Increasingly more and more people are getting fired up about the pollution in our streets – and I am proud that my charity London sustainability exchange (LSx) has been able to support communities all over London by finding out where pollution is most concerning and helping them address the problem by working with local businesses and challenging their local politicians to enhance local policies.
Whilst in London, oxford Street has officially been named as one of the most polluted places on earth because of poor air quality, some areas such as Elephant and Castle, Putney High Street and Clapham Junction are hot on their coat tails. Over the past two years I have been working with a number of communities in Wandsworth, Waltham forest, Haringey, Islington, Merton, Tower Hamlets, Hackney, Newham and Brent. Here is Lynne Jackson’s story from Battersea:
“In Battersea groups such as Battersea Society, Wandsworth Society, Wandsworth Living Streets have been working with LSx, looking at pollution in Tooting and Clapham Junction. Public Health England data estimates that about 113 people a year die in Wandsworth from the impact of pollution. From our citizen science studies we know that some of most polluted areas in Battersea is along falcon Road next to Clapham Junction Station – where people stand to queue for buses! We also found some worrying spots around Battersea Park Road / Albert Bridge Road junction near the Lighthouse pub.
Other groups have been working around Tooting Bec and Tooting Broadway collecting similar data. We have been lobbying the council for a few things; better monitoring and better engagement with the shops around Clapham Junction. If deliveries can cause less pollution in the area that would be a good thing, but most importantly it’s is clear that there is scope for better guidance to workers and shoppers in the shops to know how to protect themselves from pollution.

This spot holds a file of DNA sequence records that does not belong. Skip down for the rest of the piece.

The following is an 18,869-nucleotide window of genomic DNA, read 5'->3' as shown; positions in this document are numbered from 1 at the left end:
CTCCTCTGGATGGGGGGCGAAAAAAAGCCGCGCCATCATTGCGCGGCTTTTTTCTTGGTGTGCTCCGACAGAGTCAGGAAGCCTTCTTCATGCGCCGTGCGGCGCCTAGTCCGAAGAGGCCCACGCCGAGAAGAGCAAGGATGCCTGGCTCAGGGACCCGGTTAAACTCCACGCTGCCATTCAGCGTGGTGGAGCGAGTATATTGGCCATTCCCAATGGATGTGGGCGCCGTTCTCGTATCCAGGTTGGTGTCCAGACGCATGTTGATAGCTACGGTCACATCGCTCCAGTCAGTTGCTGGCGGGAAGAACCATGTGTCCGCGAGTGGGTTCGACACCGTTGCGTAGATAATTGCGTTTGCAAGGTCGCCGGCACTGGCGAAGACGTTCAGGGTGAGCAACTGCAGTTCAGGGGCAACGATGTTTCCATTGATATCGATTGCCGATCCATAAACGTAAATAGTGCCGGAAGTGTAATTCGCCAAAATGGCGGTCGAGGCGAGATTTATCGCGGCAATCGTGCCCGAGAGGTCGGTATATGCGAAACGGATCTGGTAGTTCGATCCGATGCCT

The Air Quality Action plan was out for consultation last year and we put in a response. We are keen to maintain vigilant monitoring especially since DEFRA have indicated that monitoring of pollution may no longer be mandatory. We were pleased that monitoring was augmented around Clapham Junction and Tooting Bec – but we need to be vigilant as this is funded by specific grants and therefore things are liable to change.
Fundamental to changing this is for residents to be informed of what’s going on. One initiative supported by LSx was to gather people together last June with some technical wizards as part of Big Data Challenge set by the future Cities Catapult to help develop apps/data programmes relating to air quality. It is hoped these will help give the means for residents to both gather real live data and identify where action needs to be taken. Some great apps are being developed: one will make your phone vibrate (through its GPS system) when you are likely to be in a known pollution hotspot.
So for 2016 there is plenty to be getting on with – pollution has figured largely in Mayoral campaigns and we need to keep it that way. Looking at health and transport budgets need to work together better – public health campaigns working with all residents not just the most vulnerable. But most importantly we need diesel off our roads – ‘Volkswagengate’ has made us think again about car manufacturers data, so we need to get on with reducing diesels full stop - so for example in London we need a network of logistics centres so the last mile of delivery can be pollution free”.
Samantha Heath is Chief Executive of the London Sustainability Exchange and a SERA Executive Member. This ‘Feature’ by Samantha Heath originally featured in the Spring 2016 New Ground. The views expressed in New Ground are those of the authors and not necessarily those of the editor, SERA its executive or its members. If you would like to contribute to future editions, please contact Melanie Smallman, Co-Chair at email@example.com.